THIS is how his story begins: Even as a child, Paolo Fabregas possessed a gift. As a boy, he put pen to paper, pulling from his imagination fierce battles, mighty robots and futuristic heroes, drawing without tiring. Then he would spend an afternoon painstakingly putting in the sound effects, adding POW! and BOOM! to his fighting figures.
When he was 10, his third-grade teacher asked him what he wanted to be. Without hesitation, Paolo answered, “cartoonist.” He could always draw; he was always one of the best artists in his class. He would never stop drawing, but would eventually discover that, potent though it was, illustrating was only half the gift. The other half – the gift of story –would come later. But it too would be his. Eventually.
PAOLO Jaime Caballero Fabregas was born in Manila on April 1, 1978, the youngest of three children, to seasoned stage and screen actor Jaime Fabregas and marketing executive Bing Caballero. Paolo’s travels began early; his parents split up and his mother remarried. Paolo’s stepfather, the late Ilkka Ruso, was a Finnish diplomat and brought Paolo along when his assignments changed. Thus did Paolo spend years in New York, Finland and Kuala Lumpur.
It was while he was in New York that he discovered the magic of comic books, savoring the ultra-detailed renderings of artist Todd McFarlane on Marvel Comics’ “Amazing Spider-Man.”
“I loved McFarLane,” he recalls. “And from then on I’ve always been interested in comic books.”
It was while he was in Kuala Lumpur that Paolo discovered acting. “I was 13 when I tried out for my first play,” he says. “I knew my dad is an actor so I thought I’d give it a try. I caught the theater bug.”
As he began reading more scripts, he also found enlightenment in literature. “I only started appreciating reading and stories in my late teens, when I started really developing a love for literature. That’s when I started reading Gabriel Garcia Marquez, the Lord of the Rings and all these other books.”
Now he had the second half of the gift—but he would put the pieces together later on.
Paolo spent the last two years of high school at the International School Manila. Then he took a break for four years. In the meantime, he appeared in plays and on TV, becoming something of a familiar face. Paolo worked with Repertory Philippines and with Actor’s Actors. He did Shakespeare. You might remember him from a funny Coca-Cola TV commercial which had him blurting out the line “Bridesmaid ka lang!” Yes, that was him.
Bizarrely enough, he has worked with his father only once, on a goofy GMA-7 show called “Super Klenk,” with Ara Mina as a super-heroine. “He played a police commissioner and I played a doctor,” Paolo recounts. He was a natural.
But once things started getting serious, he began to lose interest. “That’s when I realized I needed backup,” explains Paolo. “That break was just supposed to be a year but it quickly turned to four, and I was like, ‘What am I doing with my life? I think I better go to college.’ I needed to go to college to bring myself forward.”
Now a book lover, he took up English literature at the Ateneo and graduated in 2005. His uncle, adman Bobby Caballero, suggested Paolo try out advertising. “He said, ‘You graduated English literature. You know how to write well enough.’ So I applied to be a copywriter and got in.” The pieces were starting to fall into place.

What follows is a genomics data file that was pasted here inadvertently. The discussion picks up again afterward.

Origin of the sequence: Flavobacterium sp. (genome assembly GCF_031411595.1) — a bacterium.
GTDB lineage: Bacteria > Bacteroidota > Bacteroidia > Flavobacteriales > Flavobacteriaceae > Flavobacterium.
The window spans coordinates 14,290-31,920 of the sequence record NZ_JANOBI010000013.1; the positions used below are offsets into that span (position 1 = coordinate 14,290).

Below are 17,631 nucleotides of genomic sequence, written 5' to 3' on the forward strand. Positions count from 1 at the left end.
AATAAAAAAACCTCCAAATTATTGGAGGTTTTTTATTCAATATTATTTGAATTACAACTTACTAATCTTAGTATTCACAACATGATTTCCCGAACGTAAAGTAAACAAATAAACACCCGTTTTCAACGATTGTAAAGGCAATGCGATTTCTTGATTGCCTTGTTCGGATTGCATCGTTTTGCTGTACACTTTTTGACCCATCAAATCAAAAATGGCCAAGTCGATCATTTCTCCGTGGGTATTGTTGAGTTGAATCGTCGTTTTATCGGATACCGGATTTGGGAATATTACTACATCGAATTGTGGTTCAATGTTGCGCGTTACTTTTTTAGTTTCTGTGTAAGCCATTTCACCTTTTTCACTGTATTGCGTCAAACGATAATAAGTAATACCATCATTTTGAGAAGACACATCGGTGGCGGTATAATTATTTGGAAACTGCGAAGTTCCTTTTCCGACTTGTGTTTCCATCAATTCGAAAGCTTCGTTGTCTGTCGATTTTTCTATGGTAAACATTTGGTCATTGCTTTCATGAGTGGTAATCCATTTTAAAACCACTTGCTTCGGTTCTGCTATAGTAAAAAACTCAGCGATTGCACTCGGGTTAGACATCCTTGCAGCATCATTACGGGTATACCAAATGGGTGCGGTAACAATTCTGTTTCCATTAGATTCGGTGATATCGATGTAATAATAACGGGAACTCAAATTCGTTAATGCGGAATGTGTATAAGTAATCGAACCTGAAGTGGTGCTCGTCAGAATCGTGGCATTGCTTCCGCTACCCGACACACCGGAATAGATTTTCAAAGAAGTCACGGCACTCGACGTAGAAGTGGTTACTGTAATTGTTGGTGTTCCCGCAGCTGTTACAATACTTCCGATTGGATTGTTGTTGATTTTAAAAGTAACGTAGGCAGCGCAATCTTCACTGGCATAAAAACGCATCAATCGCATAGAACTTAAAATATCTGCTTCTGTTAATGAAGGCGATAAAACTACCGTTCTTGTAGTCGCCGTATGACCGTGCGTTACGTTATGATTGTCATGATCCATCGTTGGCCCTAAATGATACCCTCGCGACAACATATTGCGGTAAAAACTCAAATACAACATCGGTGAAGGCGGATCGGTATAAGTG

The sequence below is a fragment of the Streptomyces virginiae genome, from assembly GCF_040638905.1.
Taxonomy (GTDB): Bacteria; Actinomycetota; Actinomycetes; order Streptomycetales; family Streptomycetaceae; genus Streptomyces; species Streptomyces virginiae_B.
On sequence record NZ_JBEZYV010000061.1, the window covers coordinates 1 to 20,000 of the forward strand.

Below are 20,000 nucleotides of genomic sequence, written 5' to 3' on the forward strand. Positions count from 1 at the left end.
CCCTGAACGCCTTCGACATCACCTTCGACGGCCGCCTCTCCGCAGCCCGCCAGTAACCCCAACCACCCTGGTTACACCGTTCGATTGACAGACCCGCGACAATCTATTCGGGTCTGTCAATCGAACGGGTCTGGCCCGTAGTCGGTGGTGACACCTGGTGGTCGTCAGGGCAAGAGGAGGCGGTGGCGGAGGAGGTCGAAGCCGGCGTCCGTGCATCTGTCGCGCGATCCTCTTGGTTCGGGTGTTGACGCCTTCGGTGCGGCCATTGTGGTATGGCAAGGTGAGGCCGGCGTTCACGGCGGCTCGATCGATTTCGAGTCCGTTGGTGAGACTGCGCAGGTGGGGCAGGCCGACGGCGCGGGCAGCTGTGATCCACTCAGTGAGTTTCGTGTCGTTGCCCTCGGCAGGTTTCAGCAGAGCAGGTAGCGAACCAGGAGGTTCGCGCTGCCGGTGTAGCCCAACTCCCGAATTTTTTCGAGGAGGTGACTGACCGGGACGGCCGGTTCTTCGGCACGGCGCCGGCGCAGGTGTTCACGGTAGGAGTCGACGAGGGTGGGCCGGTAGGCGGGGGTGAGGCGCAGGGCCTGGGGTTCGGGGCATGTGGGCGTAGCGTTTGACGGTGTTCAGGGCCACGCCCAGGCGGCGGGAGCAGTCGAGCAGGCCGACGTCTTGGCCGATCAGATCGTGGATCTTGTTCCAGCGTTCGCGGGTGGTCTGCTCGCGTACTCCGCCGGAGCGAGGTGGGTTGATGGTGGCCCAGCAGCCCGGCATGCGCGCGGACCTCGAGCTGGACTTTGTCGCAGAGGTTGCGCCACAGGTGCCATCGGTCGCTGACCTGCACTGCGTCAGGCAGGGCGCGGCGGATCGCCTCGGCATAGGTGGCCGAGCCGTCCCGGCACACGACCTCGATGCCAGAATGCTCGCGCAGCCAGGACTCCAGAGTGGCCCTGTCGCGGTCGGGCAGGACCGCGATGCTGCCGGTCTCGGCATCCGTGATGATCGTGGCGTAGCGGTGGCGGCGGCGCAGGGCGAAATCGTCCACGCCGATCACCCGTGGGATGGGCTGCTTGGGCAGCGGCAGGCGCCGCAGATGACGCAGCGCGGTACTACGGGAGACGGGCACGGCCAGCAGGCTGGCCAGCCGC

Then an old interest returned: comic books. “Lo and behold,” Paolo recounts with a smile, “advertising was full of comic book geeks.” After five years at DDB Philippines, he moved to Harrison Communications. Fatefully, the guy who hired him at Harrison was a guy named Budjette Tan, otherwise known as the creator of the hit comic book series “Trese.”
That’s what some people call “a harbinger of things to come.”
PAOLO’S first big break came innocuously enough. He was in a brainstorming session with art director Ian Sta. Maria, otherwise known as the creator of the comic book series “Skyworld.” See the pattern developing?
“We were going nowhere and I doodled Batman. And he was so impressed with my Batman that he said, ‘You should make a comic book.’ And I was, like, ‘OK.’”
At that time, Sta Maria was putting together the first issue of “Skyworld,” so he offered Paolo six pages to do his own story.
“‘Skyworld’ is mystical and magical and it’s about Philippine folklore, which was a world I wasn’t familiar with. So I tried, I did six pages. In the end, it didn’t feel right.”
What did feel right to him were super-heroes—with a Filipino twist. “My one concern, looking at all the Filipino super-heroes at the time, was where they got their costumes, how they got their money for it, and where all these things came from. We’re a poor country. This doesn’t work. So I tried to find a way to make it work.”
Thus he imagined what it would be like if every country had their own super-humans. “Where would the Filipino super-hero stand? In the end, he’d still be a third-world super-hero. He would be treated in a third-world manner. Suddenly the world fell into place and I could write a story about Filipino super-heroes in that context.”
Citing the influence of such comic geniuses as Alan Moore (“Watchmen”) and Frank Miller (“The Dark Knight Returns”), Paolo launched himself into building the world of the Filipino Heroes League. Now he put the pieces of his gift—pencils and plot—together. “I was in advertising a couple of years and I wasn’t acting. I didn’t have a creative outlet as much as I did before and I was hungry for something, and that’s when I rediscovered comic books. Still armed with my ability to draw, I was now also armed with the ability to tell a story. That’s what advertising and English Lit helped me discover.”